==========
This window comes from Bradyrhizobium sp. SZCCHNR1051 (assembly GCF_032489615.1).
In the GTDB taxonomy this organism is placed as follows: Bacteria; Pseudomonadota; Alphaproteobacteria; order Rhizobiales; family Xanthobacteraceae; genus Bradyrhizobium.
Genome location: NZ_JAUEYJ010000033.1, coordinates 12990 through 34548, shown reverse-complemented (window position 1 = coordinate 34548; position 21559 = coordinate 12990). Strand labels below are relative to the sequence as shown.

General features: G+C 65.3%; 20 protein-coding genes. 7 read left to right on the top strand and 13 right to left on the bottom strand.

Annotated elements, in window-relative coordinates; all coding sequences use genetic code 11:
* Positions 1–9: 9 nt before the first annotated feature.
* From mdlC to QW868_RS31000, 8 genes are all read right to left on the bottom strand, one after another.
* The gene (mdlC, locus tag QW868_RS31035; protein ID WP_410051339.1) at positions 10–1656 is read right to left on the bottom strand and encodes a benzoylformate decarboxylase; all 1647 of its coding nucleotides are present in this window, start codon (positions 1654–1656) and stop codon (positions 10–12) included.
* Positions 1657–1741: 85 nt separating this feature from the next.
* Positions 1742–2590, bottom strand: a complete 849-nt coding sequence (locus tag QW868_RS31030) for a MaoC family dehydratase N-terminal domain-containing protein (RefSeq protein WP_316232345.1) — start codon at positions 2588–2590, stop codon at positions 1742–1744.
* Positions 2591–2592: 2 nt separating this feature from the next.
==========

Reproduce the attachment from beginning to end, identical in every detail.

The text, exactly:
This window comes from Bradyrhizobium sp. SZCCHNR1051 (assembly GCF_032489615.1).
In the GTDB taxonomy this organism is placed as follows: Bacteria; Pseudomonadota; Alphaproteobacteria; order Rhizobiales; family Xanthobacteraceae; genus Bradyrhizobium.
Genome location: NZ_JAUEYJ010000033.1, coordinates 12990 through 34548, shown reverse-complemented (window position 1 = coordinate 34548; position 21559 = coordinate 12990). Strand labels below are relative to the sequence as shown.

General features: G+C 65.3%; 20 protein-coding genes. 7 read left to right on the top strand and 13 right to left on the bottom strand.

Annotated elements, in window-relative coordinates; all coding sequences use genetic code 11:
* Positions 1–9: 9 nt before the first annotated feature.
* From mdlC to QW868_RS31000, 8 genes are all read right to left on the bottom strand, one after another.
* The gene (mdlC, locus tag QW868_RS31035; protein ID WP_410051339.1) at positions 10–1656 is read right to left on the bottom strand and encodes a benzoylformate decarboxylase; all 1647 of its coding nucleotides are present in this window, start codon (positions 1654–1656) and stop codon (positions 10–12) included.
* Positions 1657–1741: 85 nt separating this feature from the next.
* Positions 1742–2590, bottom strand: a complete 849-nt coding sequence (locus tag QW868_RS31030) for a MaoC family dehydratase N-terminal domain-containing protein (RefSeq protein WP_316232345.1) — start codon at positions 2588–2590, stop codon at positions 1742–1744.
* Positions 2591–2592: 2 nt separating this feature from the next.